Regulations for truckers may change


RAPID CITY, S.D. (KEVN) - For truckers, keeping in front of the ever-changing rules of the road can be a big challenge. To help celebrate Trucker Appreciation Day, the Tilford Port of Entry near Sturgis was extra busy on Wednesday during the lunch hour, as truckers were given lunch as a token of appreciation.

A day in the life of a trucker is regulated by a complicated formula that balances hours on vs. hours off and miles driven. Every minute and every mile counts.

The Federal Motor Carrier Safety Administration creates the regulations, and there are proposed changes to modify the policies.

Currently, the regulations carefully balance hours on vs. hours off.

"Ok, right now we have a time clock, and once you start your time clock, you have 14 hours to complete 11 hours worth of driving," explained John Freese, a trucker at Potato King. "We have to take a 30-minute break after six hours. So, you can't stop the time clock at this present moment, so once you start your time clock, you've got to be able to perform. As truck drivers, we're all being paid by the mile. It becomes an issue if you can't get those miles in, if you're spending time sitting at a dock."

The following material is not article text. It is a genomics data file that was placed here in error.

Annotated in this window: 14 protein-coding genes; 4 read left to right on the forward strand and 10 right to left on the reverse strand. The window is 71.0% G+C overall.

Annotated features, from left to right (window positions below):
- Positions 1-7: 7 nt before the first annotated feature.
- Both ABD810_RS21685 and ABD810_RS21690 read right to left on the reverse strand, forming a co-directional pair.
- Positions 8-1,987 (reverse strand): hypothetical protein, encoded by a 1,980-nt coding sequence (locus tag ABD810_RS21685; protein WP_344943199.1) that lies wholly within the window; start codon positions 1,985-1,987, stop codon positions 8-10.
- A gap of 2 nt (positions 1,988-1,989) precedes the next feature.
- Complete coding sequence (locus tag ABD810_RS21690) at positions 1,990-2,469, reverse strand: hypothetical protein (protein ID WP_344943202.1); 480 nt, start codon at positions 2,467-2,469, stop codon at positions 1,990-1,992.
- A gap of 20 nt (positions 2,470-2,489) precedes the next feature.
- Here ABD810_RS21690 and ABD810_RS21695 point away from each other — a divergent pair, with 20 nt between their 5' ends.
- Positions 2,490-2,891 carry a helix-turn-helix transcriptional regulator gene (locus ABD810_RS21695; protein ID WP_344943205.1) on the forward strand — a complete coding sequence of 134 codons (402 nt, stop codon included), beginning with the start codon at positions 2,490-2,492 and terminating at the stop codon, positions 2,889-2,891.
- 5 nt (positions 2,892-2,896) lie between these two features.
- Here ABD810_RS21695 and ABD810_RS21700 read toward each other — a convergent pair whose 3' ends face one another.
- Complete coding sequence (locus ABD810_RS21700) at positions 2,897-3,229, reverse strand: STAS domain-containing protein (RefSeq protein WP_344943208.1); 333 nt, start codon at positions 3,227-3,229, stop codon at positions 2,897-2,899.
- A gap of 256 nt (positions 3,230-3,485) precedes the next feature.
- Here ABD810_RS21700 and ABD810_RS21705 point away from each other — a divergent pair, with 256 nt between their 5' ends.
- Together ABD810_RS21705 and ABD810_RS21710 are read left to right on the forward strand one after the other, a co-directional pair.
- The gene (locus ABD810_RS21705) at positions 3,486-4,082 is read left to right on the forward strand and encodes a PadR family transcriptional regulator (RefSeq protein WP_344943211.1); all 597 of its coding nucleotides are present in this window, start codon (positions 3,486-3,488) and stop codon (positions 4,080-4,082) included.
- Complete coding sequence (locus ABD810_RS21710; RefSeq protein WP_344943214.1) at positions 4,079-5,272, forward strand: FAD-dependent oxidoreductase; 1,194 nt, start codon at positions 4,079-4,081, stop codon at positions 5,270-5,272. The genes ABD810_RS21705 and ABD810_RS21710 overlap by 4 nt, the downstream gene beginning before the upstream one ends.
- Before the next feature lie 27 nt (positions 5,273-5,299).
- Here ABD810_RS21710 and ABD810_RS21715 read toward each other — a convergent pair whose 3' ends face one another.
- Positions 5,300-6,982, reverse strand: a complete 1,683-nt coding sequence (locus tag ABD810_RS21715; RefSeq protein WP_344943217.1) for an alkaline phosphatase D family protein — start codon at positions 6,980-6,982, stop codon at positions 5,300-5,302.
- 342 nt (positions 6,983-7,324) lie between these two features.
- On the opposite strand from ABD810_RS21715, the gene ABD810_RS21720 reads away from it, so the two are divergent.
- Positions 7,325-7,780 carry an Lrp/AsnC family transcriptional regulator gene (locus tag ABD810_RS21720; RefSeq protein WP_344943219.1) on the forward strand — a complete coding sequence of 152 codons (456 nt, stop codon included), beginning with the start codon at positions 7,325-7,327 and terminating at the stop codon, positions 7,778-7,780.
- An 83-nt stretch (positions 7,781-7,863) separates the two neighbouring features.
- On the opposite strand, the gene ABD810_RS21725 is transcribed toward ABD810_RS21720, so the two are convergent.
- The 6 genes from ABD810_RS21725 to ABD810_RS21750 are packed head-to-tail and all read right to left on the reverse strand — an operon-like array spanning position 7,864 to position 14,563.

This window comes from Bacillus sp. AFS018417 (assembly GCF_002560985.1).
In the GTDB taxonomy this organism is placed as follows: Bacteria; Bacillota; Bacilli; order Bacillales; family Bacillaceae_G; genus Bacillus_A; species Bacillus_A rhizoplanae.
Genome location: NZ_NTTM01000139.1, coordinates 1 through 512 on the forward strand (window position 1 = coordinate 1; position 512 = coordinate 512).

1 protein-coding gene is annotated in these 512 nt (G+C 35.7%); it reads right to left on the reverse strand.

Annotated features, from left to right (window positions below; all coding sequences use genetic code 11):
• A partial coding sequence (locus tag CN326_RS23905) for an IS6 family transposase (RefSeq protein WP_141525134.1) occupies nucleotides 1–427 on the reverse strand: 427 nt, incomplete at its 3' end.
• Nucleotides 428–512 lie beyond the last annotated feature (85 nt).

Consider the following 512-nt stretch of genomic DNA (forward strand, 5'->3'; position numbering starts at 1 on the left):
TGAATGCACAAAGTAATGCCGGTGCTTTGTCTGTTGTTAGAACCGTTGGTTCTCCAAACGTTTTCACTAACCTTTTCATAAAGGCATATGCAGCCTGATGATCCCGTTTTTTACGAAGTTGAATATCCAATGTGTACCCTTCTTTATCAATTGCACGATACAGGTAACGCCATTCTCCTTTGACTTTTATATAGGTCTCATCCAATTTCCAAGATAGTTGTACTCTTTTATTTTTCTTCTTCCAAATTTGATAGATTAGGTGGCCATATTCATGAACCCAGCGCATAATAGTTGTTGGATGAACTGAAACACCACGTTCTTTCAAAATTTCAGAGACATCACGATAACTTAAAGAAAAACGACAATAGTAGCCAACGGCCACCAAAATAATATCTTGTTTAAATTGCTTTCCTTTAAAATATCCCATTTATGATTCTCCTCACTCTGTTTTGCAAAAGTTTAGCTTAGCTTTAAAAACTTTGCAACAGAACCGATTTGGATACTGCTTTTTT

Proposed changes mean truckers could take a break while they are on duty but not driving and they could "pause" the 14-hour driving window for an off-duty break of up to three hours, provided the trucker still takes ten consecutive hours off at the end of the work shift. Freese would not welcome those changes. He thinks they would be detrimental to drivers.

"I've looked into that. It's not enough. It's giving us some flexibility, but it's also going to create a lot of havoc between the drivers. If we could go back to the rules we had in the '70s or '80s, where you had a flexible 10 hours on, 10 hours off, 14-hour clock at that point which means you could go back to driving another four more hours, you know, in that 24-hour . . . it was a whole lot better because you could change between one-time change to another time change."